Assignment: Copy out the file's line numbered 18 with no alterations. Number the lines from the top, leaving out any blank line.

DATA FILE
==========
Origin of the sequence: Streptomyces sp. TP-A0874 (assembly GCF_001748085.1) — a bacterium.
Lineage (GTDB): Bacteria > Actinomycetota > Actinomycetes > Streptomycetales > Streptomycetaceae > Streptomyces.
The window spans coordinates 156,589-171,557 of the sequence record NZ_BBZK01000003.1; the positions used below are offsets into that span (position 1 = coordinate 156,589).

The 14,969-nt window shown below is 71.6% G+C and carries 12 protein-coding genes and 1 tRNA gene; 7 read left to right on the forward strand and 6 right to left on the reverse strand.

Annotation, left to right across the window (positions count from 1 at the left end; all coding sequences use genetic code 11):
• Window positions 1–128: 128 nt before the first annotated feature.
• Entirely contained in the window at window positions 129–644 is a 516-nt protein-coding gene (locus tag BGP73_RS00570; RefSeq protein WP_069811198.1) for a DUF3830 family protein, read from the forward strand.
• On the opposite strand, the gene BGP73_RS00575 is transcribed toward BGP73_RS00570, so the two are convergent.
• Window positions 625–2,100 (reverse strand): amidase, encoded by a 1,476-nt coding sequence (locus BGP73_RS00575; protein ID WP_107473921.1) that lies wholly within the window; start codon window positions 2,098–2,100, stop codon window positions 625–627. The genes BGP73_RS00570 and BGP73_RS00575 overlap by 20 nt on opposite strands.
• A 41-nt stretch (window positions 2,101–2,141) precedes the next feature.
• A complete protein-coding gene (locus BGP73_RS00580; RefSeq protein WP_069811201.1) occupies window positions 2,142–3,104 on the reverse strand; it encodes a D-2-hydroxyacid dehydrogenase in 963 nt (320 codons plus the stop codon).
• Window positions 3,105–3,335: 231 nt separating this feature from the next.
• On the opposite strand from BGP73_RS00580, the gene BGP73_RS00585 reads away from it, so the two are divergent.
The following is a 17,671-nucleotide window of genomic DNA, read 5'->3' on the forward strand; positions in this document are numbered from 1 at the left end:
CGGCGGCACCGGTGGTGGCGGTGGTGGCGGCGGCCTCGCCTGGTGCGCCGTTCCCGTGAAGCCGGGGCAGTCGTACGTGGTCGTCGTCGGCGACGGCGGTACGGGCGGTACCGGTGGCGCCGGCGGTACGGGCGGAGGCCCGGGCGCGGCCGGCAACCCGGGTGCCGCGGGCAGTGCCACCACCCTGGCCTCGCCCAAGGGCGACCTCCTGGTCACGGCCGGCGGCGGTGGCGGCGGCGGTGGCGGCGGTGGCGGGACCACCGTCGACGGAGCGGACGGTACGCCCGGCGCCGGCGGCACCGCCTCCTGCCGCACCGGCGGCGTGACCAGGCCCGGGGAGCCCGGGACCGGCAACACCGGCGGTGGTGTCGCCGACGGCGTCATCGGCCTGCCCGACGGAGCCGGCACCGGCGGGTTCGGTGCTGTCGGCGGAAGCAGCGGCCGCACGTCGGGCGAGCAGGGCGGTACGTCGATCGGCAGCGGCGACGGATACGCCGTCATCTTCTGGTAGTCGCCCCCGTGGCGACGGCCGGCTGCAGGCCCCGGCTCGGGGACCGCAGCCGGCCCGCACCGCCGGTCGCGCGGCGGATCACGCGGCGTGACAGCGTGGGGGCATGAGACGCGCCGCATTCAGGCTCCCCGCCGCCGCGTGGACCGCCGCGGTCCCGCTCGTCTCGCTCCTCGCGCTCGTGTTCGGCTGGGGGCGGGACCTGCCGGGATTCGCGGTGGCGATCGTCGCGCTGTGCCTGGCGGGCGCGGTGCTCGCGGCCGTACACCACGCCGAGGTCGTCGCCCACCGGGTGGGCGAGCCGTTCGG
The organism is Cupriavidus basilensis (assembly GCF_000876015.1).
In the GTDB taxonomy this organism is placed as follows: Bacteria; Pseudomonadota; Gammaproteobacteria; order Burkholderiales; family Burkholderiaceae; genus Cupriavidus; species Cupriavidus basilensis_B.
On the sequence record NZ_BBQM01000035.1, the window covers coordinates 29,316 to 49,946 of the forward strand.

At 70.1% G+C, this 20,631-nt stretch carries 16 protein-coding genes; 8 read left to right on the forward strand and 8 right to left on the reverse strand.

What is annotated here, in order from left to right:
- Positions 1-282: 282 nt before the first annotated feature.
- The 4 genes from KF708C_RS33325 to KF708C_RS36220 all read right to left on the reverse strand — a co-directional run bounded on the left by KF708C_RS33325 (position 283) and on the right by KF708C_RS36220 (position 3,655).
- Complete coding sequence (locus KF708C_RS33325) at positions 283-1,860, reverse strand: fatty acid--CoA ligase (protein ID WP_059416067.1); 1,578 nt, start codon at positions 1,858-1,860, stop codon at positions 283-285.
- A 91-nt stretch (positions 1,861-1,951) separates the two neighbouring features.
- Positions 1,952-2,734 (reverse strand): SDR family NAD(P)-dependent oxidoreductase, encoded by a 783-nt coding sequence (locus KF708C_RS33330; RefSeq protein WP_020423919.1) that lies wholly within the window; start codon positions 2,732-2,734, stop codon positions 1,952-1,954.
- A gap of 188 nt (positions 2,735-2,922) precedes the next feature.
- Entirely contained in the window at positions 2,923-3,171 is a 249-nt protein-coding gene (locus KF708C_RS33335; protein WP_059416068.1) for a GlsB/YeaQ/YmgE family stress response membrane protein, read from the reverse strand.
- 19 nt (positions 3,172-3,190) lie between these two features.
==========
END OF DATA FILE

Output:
On the sequence record NZ_BBQM01000035.1, the window covers coordinates 29,316 to 49,946 of the forward strand.